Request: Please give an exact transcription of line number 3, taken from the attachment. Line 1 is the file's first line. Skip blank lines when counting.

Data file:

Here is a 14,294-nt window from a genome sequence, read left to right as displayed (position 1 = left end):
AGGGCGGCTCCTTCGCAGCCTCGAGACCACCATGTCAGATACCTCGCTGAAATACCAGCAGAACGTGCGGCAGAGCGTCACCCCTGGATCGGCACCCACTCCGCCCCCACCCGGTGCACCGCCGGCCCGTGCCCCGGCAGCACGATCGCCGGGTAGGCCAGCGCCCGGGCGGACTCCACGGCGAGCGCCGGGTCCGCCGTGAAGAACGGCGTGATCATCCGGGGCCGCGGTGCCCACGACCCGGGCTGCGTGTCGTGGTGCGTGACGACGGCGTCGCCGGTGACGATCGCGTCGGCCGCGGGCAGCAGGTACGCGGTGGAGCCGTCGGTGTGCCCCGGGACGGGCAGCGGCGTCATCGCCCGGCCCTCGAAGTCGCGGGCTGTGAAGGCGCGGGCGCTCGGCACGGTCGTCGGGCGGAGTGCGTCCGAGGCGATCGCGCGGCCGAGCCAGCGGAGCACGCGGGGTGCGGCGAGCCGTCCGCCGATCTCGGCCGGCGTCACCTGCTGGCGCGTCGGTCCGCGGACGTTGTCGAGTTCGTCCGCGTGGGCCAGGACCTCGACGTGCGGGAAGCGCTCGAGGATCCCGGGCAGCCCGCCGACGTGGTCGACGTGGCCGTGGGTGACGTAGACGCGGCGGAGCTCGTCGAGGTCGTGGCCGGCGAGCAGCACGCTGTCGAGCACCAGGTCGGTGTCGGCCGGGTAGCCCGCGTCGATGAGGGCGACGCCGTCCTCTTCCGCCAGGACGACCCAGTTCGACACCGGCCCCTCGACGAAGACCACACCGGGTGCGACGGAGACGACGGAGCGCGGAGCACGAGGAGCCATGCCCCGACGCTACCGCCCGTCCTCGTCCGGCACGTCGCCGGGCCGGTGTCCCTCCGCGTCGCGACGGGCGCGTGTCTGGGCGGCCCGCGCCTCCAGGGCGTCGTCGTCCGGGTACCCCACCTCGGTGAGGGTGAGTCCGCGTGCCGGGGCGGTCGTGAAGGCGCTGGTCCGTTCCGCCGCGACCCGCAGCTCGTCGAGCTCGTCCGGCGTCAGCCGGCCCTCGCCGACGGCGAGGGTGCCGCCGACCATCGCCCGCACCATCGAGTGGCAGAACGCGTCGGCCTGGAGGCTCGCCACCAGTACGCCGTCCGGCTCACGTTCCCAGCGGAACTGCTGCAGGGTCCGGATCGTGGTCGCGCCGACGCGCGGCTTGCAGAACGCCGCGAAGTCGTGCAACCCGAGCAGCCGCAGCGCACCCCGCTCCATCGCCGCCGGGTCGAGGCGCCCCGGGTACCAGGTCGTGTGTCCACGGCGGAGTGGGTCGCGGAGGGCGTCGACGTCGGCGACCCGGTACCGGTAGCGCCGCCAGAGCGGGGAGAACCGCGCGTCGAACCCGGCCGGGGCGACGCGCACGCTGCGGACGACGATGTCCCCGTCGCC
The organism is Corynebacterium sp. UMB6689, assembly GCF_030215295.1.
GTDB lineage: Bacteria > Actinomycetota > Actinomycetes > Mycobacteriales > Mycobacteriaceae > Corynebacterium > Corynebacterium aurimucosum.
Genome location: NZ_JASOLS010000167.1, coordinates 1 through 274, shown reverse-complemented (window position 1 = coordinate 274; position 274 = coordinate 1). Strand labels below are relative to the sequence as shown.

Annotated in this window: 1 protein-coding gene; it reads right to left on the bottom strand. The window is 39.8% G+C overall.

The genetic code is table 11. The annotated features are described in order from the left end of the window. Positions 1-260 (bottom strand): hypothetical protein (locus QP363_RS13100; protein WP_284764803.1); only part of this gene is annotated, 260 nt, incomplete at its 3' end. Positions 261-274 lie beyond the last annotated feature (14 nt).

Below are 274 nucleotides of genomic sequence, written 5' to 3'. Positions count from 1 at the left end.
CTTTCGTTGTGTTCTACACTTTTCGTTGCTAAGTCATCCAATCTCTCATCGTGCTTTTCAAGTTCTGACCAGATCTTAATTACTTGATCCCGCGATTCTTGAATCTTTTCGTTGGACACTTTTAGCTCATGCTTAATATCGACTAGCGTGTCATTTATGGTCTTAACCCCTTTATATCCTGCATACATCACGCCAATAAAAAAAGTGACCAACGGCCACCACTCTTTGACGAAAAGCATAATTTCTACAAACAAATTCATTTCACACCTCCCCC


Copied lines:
The organism is Corynebacterium sp. UMB6689, assembly GCF_030215295.1.